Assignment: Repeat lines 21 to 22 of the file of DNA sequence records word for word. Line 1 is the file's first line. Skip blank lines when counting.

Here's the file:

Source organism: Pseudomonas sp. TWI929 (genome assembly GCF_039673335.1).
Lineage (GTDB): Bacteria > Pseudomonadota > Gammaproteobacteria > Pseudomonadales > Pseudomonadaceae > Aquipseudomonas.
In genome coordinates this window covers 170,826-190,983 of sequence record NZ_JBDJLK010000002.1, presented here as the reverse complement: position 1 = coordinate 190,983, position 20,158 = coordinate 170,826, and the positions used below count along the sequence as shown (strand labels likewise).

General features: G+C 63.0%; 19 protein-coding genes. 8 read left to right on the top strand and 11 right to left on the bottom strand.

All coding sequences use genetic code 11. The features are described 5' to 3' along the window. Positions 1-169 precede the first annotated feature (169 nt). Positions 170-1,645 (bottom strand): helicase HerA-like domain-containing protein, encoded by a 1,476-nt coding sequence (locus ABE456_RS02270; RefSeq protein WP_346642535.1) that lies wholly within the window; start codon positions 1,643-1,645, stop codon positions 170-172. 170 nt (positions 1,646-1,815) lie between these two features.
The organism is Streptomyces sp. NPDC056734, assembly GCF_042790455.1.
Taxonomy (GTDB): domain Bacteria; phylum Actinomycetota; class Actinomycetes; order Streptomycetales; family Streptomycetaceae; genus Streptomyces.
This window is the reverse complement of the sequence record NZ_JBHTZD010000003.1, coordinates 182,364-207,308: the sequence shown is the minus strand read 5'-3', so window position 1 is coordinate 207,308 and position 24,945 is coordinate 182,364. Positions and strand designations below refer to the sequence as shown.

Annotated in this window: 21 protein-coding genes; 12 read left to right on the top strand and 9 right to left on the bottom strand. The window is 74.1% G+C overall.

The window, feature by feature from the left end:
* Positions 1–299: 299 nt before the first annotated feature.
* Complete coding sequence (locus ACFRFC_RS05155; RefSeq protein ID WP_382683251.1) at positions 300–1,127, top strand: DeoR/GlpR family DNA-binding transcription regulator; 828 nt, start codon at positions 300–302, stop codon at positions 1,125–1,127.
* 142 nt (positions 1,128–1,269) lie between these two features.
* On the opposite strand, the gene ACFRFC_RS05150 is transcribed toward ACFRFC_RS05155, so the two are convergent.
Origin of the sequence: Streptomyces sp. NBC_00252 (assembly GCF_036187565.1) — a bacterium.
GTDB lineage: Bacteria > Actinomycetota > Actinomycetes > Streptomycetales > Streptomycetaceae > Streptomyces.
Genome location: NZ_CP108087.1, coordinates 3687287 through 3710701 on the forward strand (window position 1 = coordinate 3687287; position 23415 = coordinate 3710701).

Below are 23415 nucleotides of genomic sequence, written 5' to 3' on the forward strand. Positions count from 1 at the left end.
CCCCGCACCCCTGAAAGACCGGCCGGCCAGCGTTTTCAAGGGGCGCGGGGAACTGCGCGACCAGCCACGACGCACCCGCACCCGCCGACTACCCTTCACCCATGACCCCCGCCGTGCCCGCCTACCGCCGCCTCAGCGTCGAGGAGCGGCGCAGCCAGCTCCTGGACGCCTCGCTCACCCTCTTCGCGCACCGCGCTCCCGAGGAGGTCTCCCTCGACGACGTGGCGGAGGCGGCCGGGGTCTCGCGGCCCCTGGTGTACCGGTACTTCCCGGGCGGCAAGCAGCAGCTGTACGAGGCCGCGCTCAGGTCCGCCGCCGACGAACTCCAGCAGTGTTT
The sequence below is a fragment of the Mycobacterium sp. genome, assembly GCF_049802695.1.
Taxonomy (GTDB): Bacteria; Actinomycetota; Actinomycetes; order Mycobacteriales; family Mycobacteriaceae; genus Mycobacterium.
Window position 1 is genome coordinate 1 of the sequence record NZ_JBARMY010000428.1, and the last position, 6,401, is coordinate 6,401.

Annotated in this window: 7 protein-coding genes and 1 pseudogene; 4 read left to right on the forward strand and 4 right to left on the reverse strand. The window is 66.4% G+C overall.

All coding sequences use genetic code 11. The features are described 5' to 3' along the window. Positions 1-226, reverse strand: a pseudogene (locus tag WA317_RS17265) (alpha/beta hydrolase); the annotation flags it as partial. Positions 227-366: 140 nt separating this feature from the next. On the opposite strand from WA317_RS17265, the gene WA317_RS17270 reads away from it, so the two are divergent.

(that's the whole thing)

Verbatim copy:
Taxonomy (GTDB): Bacteria; Actinomycetota; Actinomycetes; order Mycobacteriales; family Mycobacteriaceae; genus Mycobacterium.
Window position 1 is genome coordinate 1 of the sequence record NZ_JBARMY010000428.1, and the last position, 6,401, is coordinate 6,401.